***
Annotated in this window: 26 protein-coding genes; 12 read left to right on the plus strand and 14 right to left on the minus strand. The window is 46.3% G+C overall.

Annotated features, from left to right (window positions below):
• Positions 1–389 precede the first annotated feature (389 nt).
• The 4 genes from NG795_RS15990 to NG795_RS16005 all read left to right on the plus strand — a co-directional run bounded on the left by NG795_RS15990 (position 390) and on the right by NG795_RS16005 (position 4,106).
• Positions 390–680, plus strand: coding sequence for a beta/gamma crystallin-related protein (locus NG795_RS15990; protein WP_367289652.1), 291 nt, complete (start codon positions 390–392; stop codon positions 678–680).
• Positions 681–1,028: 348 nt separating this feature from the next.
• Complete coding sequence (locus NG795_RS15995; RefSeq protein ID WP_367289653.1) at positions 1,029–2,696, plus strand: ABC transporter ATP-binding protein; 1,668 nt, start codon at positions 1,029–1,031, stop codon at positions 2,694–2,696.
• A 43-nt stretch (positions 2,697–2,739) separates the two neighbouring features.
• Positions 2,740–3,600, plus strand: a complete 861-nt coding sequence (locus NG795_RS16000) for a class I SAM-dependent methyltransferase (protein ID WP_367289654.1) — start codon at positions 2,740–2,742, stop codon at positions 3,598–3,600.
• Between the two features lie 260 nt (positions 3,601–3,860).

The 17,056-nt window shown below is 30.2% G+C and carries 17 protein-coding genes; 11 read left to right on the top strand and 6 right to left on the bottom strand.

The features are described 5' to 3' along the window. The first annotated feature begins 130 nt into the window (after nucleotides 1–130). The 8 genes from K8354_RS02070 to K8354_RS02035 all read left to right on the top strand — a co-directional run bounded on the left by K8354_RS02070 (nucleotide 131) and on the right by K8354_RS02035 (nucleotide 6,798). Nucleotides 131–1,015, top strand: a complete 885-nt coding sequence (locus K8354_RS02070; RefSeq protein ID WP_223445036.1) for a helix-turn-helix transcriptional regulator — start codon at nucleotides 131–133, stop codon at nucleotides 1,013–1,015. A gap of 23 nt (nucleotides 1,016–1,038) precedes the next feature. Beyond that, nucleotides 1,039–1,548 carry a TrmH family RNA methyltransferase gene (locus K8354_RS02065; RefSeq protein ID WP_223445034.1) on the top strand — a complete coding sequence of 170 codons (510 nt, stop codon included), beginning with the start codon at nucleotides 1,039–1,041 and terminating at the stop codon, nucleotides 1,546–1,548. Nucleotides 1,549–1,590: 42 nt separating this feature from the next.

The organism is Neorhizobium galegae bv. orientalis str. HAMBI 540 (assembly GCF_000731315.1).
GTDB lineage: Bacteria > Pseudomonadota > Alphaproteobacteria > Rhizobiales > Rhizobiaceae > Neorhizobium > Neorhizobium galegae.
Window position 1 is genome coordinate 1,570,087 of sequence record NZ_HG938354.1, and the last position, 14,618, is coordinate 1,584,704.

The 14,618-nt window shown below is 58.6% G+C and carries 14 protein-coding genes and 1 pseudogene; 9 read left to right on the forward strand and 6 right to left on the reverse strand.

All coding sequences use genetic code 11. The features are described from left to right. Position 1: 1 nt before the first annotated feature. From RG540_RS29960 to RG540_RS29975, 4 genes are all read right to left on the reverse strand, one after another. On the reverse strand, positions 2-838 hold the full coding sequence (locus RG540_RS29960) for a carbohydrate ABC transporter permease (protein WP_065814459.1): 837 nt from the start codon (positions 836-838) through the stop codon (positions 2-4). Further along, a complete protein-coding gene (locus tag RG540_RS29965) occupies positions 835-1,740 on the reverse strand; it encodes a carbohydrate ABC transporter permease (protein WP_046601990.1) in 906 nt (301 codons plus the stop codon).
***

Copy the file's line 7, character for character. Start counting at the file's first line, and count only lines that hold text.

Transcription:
• Complete coding sequence (locus NG795_RS15995; RefSeq protein ID WP_367289653.1) at positions 1,029–2,696, plus strand: ABC transporter ATP-binding protein; 1,668 nt, start codon at positions 1,029–1,031, stop codon at positions 2,694–2,696.